Tigray War: Reports of Massacres By Eritrean Soldiers, Allied With Abiy, In Fighting

PM Abiy
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Prime Minister Abiy. From Nobel to war-monger? Photo Wikileaks Common.

 

There are reports of massacres allegedly carried out by Eritrean soldiers allied to Ethiopia’s leader, against civilians in the Tigray war.

 

It is now past eight weeks since Ethiopia’s Nobel Peace Prize winning Prime Minister Abiy Ahmed declared war on the regional state of Tigray, part of his own country.

 

The war really began two years earlier when Abiy Ahmed and Eritrea’s mercurial leader Esayas Afeworki made peace with each other. The reference to a “peace treaty” between the two countries is misleading. The Eritrean dictator closed the borders with Tigray shortly after a brief opening of the borders following the “peace agreement” with Ethiopia. The agreement helped Esayas to emerge from his political purgatory where he was shunned as a pariah.

 

What brought the two together as subsequent developments now show was their shared hostility to the Tigray People Liberation Front (TPLF), the organization which held power in that region, and a desire to see it destroyed. The Amhara Regional State which has border disputes with Tigray found a common cause with the two new friends and closed its borders with Tigray State. So Tigray was effectively isolated in an economic blockade.

 

The war of words between the TPLF and Abiy’s newly created Prosperity Party came to a head when the prime minister postponed the 2020 constitutionally mandated general election, citing COVID-19 as a reason. TPLF then claimed Abiy, who had been a transitional prime minister, no longer had authority and that his rule was illegitimate since elections had not been held.

 

TPLF went ahead and held its own election in Tigray as required by the constitution, despite the federal government’s objections. The dispute escalated and as fear of imminent war grew, calls from the African Union (AU), the EU, and the United Nations Secretary General Antonio Guterres that the matter be resolved through dialogue were rejected by Abiy. Two weeks into the fighting Abiy rebuffed the mediation effort by current AU President Cyril Ramaphosa whose emissaries are eminent persons, former presidents of Mozambique, Liberia, and South Africa.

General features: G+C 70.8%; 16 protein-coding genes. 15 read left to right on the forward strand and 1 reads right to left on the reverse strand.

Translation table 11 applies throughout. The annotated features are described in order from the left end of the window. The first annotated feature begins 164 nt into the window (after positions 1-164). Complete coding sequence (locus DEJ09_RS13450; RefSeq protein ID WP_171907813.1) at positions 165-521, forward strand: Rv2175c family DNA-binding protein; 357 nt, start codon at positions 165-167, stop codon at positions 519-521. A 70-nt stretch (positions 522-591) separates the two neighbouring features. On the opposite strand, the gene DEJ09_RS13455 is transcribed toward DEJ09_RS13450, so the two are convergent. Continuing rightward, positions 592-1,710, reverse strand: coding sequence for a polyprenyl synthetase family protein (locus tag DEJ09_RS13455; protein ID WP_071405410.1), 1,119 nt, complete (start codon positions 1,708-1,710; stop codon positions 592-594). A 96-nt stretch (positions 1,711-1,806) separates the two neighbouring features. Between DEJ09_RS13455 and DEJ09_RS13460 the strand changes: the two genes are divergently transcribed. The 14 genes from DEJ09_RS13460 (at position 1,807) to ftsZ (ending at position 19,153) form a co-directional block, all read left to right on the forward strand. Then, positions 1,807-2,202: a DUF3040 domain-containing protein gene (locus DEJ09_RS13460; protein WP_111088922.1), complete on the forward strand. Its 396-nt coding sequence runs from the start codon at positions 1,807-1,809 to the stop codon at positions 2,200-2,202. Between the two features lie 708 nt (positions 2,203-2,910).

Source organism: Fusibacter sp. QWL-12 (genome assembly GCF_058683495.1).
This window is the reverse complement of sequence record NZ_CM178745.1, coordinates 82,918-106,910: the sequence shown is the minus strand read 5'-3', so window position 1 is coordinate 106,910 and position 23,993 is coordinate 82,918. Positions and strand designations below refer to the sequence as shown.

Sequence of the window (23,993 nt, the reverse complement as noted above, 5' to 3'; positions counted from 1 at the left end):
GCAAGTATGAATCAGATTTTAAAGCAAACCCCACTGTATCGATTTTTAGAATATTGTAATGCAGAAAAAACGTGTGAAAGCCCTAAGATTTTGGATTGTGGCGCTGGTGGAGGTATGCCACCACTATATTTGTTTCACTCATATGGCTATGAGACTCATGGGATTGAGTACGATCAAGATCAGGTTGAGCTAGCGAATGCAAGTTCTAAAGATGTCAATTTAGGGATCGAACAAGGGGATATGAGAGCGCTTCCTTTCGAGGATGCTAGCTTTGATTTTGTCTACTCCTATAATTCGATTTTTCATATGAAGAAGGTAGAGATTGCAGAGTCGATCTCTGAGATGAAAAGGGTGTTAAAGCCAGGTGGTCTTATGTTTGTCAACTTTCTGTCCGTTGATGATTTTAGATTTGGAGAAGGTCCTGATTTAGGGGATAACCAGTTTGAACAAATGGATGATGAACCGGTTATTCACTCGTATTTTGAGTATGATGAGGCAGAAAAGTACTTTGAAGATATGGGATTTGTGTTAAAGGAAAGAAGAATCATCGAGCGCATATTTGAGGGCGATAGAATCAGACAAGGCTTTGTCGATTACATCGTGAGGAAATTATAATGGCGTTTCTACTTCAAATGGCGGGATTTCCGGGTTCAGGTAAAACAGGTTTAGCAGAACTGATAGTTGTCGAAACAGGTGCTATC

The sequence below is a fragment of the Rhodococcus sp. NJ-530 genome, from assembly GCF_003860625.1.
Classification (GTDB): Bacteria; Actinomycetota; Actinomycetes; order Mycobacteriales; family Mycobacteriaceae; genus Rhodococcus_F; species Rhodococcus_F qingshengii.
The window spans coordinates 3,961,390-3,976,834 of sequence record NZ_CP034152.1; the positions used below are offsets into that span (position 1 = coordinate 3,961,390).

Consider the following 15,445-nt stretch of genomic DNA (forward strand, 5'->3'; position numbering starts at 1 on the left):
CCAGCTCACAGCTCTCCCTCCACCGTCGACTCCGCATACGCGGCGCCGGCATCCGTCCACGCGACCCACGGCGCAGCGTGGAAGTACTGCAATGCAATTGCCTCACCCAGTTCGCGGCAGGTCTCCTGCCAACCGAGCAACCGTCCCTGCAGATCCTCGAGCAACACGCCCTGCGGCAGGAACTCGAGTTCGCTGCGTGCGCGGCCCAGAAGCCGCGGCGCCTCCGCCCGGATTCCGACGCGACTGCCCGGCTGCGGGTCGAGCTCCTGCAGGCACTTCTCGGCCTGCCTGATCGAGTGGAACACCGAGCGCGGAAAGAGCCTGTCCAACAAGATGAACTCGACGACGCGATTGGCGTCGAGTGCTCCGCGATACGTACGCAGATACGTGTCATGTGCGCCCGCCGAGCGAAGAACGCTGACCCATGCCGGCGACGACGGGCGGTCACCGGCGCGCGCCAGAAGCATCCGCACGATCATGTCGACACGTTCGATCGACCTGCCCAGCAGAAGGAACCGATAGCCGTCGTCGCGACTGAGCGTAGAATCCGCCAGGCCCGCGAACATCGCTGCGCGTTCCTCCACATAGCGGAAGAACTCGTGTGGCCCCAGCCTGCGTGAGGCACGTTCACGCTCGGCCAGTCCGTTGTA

The federal government cut off the internet, telephone communications, and electricity in Tigray before the shooting started. Banks were also closed.  An all-out war on Tigray was launched on Nov. 4.  Abiy said the war was in response to the attack by the TPLF on the Northern Command of the National Defense Forces, an alleged raid on a national army garrison that included the killing of soldiers. There was no independent media report on this since reporters have been banned from entering Tigray.

 

The invasion was carried out on four fronts with troops of the Ethiopian National Defense, the Eritrean Defense Force, the Amhara state special forces, and Amhara militia. Ground attack came after the airstrikes on major Tigrayan cities, targeting the economic infrastructure which in Mekelle included the university and the major teaching hospital. The Ethiopian ground forces entered Humera on South Western Tigray, bordering on Eritrea, Amhara state and Sudan, supported by Amhara Special Forces. The Eritrean Defense forces crossed the border with Tigray on two fronts, according to Mesfin Hagos. Hagos was a founding member of the Eritrean People’s Liberation Front (EPLF) and former defense minister of Eritrea. He’s now an opposition leader in exile. He claims there were three Eritrean infantry divisions and two mechanized divisions along with one Ethiopian infantry division on the Adwa front.

 

On the Zalambessa front, Mesfin Hagos says Esayas deployed seven infantry divisions, two mechanized divisions, and a brigade of commando units. He bases this information from contacts within the Eritrean defense force and opposition intelligence sources.

 

On the Humera front reports of massacres are rampant. A massacre in Mai Kadra was attributed to TPLF by the Ethiopian Government Human Rights Commission while those who fled to Sudan tell a different story. The UN Human Rights Commission has been asking for an independent investigation by the international body.